For about as long as baseball has been one of America’s favorite pastimes, beer has been the drink of choice for ballgame refreshment. Stadiums traditionally have not been places where you’d expect to find barrel-aged Old Fashioneds or Manhattans, but that’s beginning to change, with a new trend of quality cocktails emerging at concessions stands across the country.
In Minneapolis, Twins fans can enjoy a drink made with local spirits from nearby Du Nord at Target Field, and in Kansas City, Royals faithful can sip barrel-aged Old Fashioneds at the aptly named Barrel Bar at Kauffman Park. And if you are lucky enough to be a member of the Gotham Club, a bar behind the scoreboard at AT&T Park in San Francisco, you can sip a classic cocktail or two while taking in a Giants game.
Meanwhile, Safeco Field in Seattle is well on its way to becoming a model stadium for cocktails, sporting an impressive array of mixed drinks concocted by local bar owner Anu Elford (you can find her at Rob Roy). And at Edgar’s, a field-side cantina named after Mariners great Edgar Martinez, fans can sip on a variety of agave-based cocktails made with fresh juices and housemade syrups, like Margaritas, Palomas and Micheladas. The .312—a reference to Martinez’s impressive batting average while a player—blends mezcal, Campari, lime and soda. “Nothing will outsell beer at a ballgame, especially because you can take beer to your seat,” says Elford. But the demand for cocktails is growing. “Cocktails are such a big part of Pacific Northwest culture that bringing them to Safeco makes sense.”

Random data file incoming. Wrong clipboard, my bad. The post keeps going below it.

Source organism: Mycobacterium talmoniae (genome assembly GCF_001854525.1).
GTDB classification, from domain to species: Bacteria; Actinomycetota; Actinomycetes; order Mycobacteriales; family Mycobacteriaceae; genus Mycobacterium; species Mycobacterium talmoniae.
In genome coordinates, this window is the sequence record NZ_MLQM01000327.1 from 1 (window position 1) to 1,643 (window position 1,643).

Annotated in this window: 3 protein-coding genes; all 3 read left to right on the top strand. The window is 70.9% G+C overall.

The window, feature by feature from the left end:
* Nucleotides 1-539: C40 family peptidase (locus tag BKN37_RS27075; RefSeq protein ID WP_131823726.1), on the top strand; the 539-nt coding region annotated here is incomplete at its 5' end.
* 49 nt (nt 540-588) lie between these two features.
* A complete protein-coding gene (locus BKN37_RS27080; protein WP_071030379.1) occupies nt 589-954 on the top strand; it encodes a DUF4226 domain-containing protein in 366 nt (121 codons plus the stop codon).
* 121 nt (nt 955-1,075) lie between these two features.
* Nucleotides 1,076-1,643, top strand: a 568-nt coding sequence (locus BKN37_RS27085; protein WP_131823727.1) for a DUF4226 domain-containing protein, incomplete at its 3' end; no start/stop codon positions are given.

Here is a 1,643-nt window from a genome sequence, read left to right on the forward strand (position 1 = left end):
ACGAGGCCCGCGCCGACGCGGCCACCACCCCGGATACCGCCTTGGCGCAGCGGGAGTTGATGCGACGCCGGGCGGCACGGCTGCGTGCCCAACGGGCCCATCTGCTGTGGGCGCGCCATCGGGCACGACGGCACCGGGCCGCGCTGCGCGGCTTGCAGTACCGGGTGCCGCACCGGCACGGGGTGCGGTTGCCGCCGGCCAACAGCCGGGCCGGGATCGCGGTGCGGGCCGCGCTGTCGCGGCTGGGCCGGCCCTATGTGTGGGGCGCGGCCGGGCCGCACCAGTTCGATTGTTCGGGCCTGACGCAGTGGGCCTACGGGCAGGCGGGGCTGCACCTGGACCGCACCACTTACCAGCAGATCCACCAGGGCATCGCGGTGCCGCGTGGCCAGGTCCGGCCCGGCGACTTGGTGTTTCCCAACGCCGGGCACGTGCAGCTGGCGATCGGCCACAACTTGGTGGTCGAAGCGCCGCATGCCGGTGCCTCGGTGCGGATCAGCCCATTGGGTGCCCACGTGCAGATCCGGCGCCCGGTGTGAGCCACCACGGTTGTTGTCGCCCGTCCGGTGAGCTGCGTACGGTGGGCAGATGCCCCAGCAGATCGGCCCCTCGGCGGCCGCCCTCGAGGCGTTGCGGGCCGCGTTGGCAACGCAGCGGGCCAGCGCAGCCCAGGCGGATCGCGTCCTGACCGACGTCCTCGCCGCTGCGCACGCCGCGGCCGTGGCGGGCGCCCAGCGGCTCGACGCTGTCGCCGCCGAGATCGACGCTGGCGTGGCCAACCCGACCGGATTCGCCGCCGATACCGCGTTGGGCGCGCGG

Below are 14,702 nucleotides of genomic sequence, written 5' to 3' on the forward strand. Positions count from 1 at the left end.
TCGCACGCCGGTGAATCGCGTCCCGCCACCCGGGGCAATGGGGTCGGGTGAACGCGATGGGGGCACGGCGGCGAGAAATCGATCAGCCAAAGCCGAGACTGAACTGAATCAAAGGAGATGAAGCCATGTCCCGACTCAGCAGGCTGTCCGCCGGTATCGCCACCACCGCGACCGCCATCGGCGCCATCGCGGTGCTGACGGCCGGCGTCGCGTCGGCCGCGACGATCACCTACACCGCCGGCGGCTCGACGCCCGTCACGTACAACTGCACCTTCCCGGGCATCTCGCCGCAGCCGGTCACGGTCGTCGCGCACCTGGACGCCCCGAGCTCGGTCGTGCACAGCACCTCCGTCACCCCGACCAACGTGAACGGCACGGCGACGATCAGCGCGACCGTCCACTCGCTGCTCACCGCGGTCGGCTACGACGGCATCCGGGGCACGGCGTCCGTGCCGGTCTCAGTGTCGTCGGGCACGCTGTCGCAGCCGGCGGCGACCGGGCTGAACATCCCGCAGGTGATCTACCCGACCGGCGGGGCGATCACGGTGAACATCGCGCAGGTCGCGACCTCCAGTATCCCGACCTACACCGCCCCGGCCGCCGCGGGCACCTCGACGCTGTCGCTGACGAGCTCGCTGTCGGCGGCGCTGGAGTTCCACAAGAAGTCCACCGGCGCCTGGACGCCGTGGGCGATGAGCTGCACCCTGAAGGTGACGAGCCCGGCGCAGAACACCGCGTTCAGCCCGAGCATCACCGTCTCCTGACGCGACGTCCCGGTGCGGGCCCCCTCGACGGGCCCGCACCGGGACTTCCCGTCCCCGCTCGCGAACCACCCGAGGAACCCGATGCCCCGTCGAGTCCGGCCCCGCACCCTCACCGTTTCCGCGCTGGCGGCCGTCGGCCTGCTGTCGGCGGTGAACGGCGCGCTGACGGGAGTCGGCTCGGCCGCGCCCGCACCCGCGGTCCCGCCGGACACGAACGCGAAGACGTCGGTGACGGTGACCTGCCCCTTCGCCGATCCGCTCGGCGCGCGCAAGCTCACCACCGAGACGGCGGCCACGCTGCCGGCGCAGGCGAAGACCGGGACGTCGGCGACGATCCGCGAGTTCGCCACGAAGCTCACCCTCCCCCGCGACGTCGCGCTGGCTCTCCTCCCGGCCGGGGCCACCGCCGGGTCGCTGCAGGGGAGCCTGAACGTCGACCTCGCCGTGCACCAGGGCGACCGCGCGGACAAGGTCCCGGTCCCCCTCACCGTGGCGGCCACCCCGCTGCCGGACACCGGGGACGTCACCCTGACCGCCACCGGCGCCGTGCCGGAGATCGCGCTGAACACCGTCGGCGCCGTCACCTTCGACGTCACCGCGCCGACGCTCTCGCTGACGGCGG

Larger companies are following suit, echoing America’s ever-growing demand for a good cocktail, regardless of the venue. Chicago-based Levy Restaurants has brought cocktails to a slew of big-league baseball stadiums like Wrigley Field, Marlins Park in Miami and PNC Park in Pittsburgh. For many parks, the cocktails are premade and run through draft lines for efficiency. After all, when you’re operating at a place like Dodger Stadium in Los Angeles, which holds 56,000 fans, there isn’t much room for long waits. “The fan doesn’t want to miss any part of the game for fear of missing the experience of a three-run homer to win the game,” says Ty Bittner, director of operations at Dodger Stadium. At Chase Field in Phoenix, home to the Arizona Diamondbacks, draft cocktails are supplemented by other fast-pouring options like the ever-popular Margarita—featuring a local tequila imported by Roger Clyne, who wrote the D-Backs fight song—Moscow Mules and Mai Tais. Kelly Dugan, Levy’s Restaurants Director of Operations, says the growth of the cocktail program there has been tremendous.
At Nationals Park in Washington, DC, the drinks are also served quickly, but fans are increasingly armed with more discerning palates. “With DC having such an up-and-coming craft cocktail and gourmet food scene, it has been easier than one might think to experiment and allow guests to step out of their comfort zone,” says Joshua Hart, Levy’s senior clubs manager at the park. A similar mentality is reflected in the suite levels of Safeco in Seattle, thanks to Elford’s Blue Barker Rickey with vodka, St. Germain, blueberry, fresh lime juice, turmeric syrup, and soda or the Corvus and Crater with whiskey, barrel-aged cachaca, falernum, demerara and fresh lemon juice.